Practical Matters...

The Linux Chronicles, chapter two: Practical Matters...

Well, as a practical fact, I am getting by just fine using Linux exclusively at home. I want to document my initial impressions on how Linux stacks up.

KDE could almost fool a brain-dead Windows user into thinking that he was still using Windows. However, the visual fit and finish is still just a wee little bit less polished than the Microsoft operating system. Also, one is confronted with infinitely more choice.

First off, one must choose which browser to use. I primarily use Konqueror, which is as good as IE. I also use Netscape Navigator, because I use its mail and newsgroup tools just as I used Netscape tools under Windows. I like Opera well enough, and I know it gets rave reviews.

But, in the long run, I suspect I will switch to Mozilla. Mozilla, despite its indefinitely long development period, its history of poor reviews, and its lack of 1.0 status as I write, is a beauty. I like its fit and finish, its polish and also its sheer functionality. Could it be that the open source development model works after all?

As to plugins, well, I have had poor luck so far. I cannot get the Real Player 8 that came with my copy of Mandrake 8.1 to install; I get error messages.

And therein lies a tale. Installing new software from the web is both an adventure I was eagerly awaiting, and also an ordeal I was dreading. But the truth is, it isn't so bad at all, if you take the time to do it. However, if one is tired or lazy, or both, it can lead to procrastination, which is unfortunate.

I have downloaded packages and typed ./configure and then make at the command line, and it worked! I used gunzip to unzip files, tar to untar files, and also Mandrake's archive manager to unarchive files. It all works.

Most of the time. When it doesn't work, it can be mystifying. But typing man is not nearly as hard as it sounds ;-))). And typing less or more, and seeing text files spread out with ease and manipulated up and down with ease, is a joy.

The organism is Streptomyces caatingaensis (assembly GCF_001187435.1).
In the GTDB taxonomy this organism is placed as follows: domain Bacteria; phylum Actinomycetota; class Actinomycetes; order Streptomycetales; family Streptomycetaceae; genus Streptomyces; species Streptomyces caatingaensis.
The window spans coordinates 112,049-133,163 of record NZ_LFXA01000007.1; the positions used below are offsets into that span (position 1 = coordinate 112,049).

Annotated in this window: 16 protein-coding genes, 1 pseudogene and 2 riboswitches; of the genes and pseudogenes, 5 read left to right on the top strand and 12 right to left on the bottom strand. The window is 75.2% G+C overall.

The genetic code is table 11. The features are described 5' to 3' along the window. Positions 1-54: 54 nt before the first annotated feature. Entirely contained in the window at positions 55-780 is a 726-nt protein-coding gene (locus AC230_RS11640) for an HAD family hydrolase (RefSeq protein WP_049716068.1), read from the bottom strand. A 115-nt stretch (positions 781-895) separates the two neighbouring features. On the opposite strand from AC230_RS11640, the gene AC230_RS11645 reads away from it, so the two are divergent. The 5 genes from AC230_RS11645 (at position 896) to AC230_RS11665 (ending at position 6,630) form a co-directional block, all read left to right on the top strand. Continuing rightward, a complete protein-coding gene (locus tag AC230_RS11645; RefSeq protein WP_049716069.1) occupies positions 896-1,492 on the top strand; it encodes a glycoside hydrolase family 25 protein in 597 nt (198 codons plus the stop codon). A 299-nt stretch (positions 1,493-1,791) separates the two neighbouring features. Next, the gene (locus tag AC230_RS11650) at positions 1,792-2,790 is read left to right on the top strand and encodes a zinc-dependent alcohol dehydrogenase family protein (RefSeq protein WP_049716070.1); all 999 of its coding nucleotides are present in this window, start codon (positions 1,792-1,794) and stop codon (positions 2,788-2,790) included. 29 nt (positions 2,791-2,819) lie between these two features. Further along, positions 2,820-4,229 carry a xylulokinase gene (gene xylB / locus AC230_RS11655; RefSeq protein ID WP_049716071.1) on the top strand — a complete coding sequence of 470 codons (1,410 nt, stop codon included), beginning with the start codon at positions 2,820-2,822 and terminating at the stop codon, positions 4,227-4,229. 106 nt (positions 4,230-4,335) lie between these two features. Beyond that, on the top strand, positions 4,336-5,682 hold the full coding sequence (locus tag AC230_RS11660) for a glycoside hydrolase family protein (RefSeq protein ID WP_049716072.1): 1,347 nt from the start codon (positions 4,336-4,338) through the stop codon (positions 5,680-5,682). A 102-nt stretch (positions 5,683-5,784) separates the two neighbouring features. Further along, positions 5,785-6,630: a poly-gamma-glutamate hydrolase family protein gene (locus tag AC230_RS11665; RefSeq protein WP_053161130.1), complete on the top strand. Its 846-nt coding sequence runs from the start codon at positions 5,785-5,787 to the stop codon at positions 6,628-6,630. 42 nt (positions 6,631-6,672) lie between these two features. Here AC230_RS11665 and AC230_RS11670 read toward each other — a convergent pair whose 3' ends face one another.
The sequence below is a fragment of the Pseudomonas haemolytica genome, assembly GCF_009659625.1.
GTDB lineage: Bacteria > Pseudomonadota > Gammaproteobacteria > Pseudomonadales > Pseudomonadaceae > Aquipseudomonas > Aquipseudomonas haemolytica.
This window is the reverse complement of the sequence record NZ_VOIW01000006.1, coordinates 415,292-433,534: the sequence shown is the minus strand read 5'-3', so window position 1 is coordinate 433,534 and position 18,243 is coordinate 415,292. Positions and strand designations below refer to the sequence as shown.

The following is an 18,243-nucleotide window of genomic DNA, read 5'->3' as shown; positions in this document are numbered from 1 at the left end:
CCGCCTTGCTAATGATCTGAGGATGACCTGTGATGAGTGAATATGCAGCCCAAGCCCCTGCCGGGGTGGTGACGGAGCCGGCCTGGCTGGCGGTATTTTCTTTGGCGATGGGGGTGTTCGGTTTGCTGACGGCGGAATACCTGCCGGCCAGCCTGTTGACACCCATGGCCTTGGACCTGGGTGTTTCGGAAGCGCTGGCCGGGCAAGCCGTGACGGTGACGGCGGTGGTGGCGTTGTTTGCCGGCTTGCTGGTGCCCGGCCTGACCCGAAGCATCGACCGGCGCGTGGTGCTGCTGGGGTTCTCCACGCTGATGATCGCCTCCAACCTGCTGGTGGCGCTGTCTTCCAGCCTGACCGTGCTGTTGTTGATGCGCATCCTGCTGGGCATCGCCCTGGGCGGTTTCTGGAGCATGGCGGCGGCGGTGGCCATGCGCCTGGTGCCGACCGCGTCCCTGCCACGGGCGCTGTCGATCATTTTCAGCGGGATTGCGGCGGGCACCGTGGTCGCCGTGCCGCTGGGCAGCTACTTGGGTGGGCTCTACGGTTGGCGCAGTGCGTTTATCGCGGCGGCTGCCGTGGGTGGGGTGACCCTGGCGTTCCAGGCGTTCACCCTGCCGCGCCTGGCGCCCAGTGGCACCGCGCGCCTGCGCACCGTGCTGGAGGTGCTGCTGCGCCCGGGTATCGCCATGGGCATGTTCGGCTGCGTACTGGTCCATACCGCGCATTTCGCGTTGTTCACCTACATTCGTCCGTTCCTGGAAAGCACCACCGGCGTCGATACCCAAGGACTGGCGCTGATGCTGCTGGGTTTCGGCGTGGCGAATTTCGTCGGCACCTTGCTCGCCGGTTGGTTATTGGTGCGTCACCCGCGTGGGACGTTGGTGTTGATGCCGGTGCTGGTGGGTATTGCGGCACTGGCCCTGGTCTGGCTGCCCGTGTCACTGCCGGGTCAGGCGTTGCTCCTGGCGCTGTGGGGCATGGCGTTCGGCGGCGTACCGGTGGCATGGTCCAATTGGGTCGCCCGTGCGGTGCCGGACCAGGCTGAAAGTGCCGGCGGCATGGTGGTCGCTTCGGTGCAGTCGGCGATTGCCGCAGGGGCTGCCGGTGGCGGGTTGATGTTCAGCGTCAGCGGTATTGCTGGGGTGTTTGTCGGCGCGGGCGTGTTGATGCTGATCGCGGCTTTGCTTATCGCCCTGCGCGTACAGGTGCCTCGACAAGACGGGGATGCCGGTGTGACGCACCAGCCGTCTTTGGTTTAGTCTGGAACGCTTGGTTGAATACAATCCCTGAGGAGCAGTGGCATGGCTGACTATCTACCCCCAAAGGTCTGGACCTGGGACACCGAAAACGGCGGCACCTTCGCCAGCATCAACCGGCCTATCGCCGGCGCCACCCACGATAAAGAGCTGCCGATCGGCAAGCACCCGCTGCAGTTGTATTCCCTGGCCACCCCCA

In fact, anyone who used DOS will, in my opinion, pick up the command line relatively quickly. This was a pleasant surprise to me. The fact that the Bash shell command line is so much more powerful than DOS is certainly a plus, and I am happily using date, cal, ls, grep, find, w, whom, stty, crontab, etc. etc. etc. I am also using the tab key to complete lines.

Navigating the directory structure seemed odd for about two hours. Now, it makes infinitely more sense to use a real slash instead of a backslash, and other than that, navigating directories is so similar to DOS as to be trivial.

I like Star Office 5.2 well enough to replace Microsoft Office, although I look forward to the imminent release of Star Office 6.0 in order to get a simpler access to Star Word without pulling up the whole Star Office desktop. I thought I would solve that problem by using Open Office, but that was one of my installation failures.

Oh well, I just got lazy after the first Open Office installation failed.

But tomorrow is always another day in the open source world, and I look forward eagerly to further adventures ;-))))

Ron Stephens

Feb. 3, 2002

PS Yeah, who needs to watch the super bowl, when I have Linux ;-))))))